Saturday, May 23, 2009

Long Term House Prices

This is Bob Shiller's famous plot of the US housing bubble.

This is using Shiller's more accurate repeat sales method instead of median prices. You can see how house prices go up because everything goes up. This is called inflation.

Shiller made another study of repeat sales of identical properties along the canals in Amsterdam. This is also pretty fascination. There is no upward trend once corrected for inflation though there is lots of variation tracing the history of Holland. Here is a version in Dutch.

This is Bob Shiller's famous plot of the US housing bubble.

Sunday, May 10, 2009

How banks plan to survive

The banks have a survival plan and the Fed and Treasury seem to be on board. It looks like this. They are going to earn their way out of trouble. Sure, the capital they have now is probably not truly there if they really took all the marks that they should. But they will write it down slowly over the next few years and replace it with earnings.

They think they will be able to do this because of a few things

  • High interest rate spread. Their deposit cost is very low due to the Fed's zero interest rate policy.
  • They can raise interest rates on loans.
  • They can borrow cheaper in the capital markets because the government is guaranteeing their debt

Now lets look at these in detail to show how all of them are direct wealth transfers from individuals and businesses to the banks.

First, the Fed's zero interest rate policy (ZIRP), forces deposit costs down. People with money in the bank are now getting 0.25% or something instead of 3% or so that they were getting a few years ago. This punishes seniors and other savers including businesses with large cash balances. This results in about $200 Billion dollars per year of interest income getting shuffled from the savers back to the banks.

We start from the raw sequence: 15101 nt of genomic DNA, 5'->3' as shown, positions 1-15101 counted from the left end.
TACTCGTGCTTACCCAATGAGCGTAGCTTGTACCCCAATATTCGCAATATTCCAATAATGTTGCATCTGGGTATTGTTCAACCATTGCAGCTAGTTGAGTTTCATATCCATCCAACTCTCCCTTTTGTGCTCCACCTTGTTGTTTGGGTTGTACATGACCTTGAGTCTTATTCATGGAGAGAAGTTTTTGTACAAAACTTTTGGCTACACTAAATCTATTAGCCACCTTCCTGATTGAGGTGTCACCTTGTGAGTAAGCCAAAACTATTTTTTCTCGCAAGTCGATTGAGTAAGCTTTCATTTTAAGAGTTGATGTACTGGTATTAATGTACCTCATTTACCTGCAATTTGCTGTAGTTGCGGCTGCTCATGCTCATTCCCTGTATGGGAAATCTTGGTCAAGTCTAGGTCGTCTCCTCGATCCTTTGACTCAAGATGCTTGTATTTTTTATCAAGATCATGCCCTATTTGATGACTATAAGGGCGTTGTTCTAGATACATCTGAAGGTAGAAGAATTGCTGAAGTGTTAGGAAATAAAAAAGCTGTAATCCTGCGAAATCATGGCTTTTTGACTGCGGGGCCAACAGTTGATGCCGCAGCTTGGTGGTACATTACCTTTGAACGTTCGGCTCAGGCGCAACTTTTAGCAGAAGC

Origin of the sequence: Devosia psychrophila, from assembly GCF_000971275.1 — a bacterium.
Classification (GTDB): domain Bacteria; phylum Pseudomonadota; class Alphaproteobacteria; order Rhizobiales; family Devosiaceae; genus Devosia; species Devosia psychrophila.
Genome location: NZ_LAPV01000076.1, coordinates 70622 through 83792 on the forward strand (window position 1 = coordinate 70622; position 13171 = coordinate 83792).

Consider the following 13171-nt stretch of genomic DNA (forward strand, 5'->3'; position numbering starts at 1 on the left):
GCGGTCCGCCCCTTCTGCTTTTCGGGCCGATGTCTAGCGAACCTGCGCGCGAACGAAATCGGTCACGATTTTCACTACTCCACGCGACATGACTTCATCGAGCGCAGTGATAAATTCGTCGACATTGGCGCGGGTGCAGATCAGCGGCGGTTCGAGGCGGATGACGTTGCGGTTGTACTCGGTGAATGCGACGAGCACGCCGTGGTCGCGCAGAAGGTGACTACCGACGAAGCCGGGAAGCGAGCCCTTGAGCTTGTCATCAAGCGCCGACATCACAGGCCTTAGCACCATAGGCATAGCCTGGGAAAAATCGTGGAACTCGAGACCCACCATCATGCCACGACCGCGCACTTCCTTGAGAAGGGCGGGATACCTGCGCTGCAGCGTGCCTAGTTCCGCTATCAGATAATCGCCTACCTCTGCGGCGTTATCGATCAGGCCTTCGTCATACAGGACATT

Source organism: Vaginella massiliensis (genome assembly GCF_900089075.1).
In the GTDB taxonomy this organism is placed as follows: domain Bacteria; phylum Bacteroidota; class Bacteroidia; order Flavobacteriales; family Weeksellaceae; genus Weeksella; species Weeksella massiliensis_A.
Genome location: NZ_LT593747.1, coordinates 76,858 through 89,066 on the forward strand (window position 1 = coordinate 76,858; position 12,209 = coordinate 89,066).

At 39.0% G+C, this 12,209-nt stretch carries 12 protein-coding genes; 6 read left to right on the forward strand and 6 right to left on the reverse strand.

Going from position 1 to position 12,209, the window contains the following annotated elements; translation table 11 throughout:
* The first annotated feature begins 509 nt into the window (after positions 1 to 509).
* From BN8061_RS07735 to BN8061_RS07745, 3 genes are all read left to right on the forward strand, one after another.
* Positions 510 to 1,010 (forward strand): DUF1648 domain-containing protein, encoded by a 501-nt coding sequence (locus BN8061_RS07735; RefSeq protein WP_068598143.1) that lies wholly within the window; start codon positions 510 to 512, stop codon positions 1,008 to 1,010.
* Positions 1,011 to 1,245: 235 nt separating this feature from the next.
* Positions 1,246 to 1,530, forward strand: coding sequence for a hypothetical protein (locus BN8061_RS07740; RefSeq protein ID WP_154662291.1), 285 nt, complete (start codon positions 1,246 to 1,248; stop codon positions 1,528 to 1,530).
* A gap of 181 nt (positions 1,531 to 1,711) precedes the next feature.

They can raise rates on loans. They are already doing this. Here are a couple links from the New York Times and ABC News talking about how they are increasing credit card rates on people with good credit. Why are they doing this? Simply because they can. The right question is why didn't they do this in the past. Well, the credit card business is very competitive and people frequently do balance transfers to get better rates. But in this deleveraging environment, no one wants new credit card customers. They would love it if their customers paid off their balance and dropped off the face of the earth. They are not growing these portfolios. They are trying to reduce them. So it is an easy problem for them. Raise rates and fees through the roof. Either you pay them and make them lots of money or you pay off your balance and they reduce their leverage and so reduce the amount of capital they need to raise.

How much does this get them? Well, there is $2.5 Trillion in US consumer debt. If they can raise interest rates (or fees) by 5%, that is $125B/year in extra income. And that is just consumer debt. Total household debt (minus consumer debt) is about $11.5 Trillion and there is another $7 Trillion of non-financial corporate debt. Banks owns about $5 Trillion of this. If they can squeeze another 2% interest rate out of that $5 Trillion, that is $100B/year. Again, if the borrowers don't like it, they can try to find a loan elsewhere. If they leave, the bank has successfully delevered. So raising interest rates on borrowers might get another $225B/year.

Finally, there is all the government guarantees on their debt and direct government lending. I won't estimate the impact on earnings other than to say that without it, they would probably cease to exists. Certainly the Wall Street "banks" would have failed just as Bear Sterns did without the access the discount window and other such programs.

So the impact of lower deposit cost and high interest rates creates a much larger spread which might be roughly $425B/year in extra income for the banks. This is money that is transfered from US individuals and businesses directly to the banks. Most estimates of US banks losses is around $1 Trillion. So the banks can replace this capital through higher interest income is roughly two years.

In summary, the Fed and the government have orchestrated a massive wealth transfer in favor of the banks. This, of course, is in addition to Federal bailout of the banks through the TARP and other such programs. The banks are able to so this because they have essential control over the US government and have power over the central bank with its ability to create money and determined interest rates that banks have to pay for deposits. The banks will probably survive and replace this $1 Trillion capital hole with our money but ownership of the banks will largely remain in the same hands.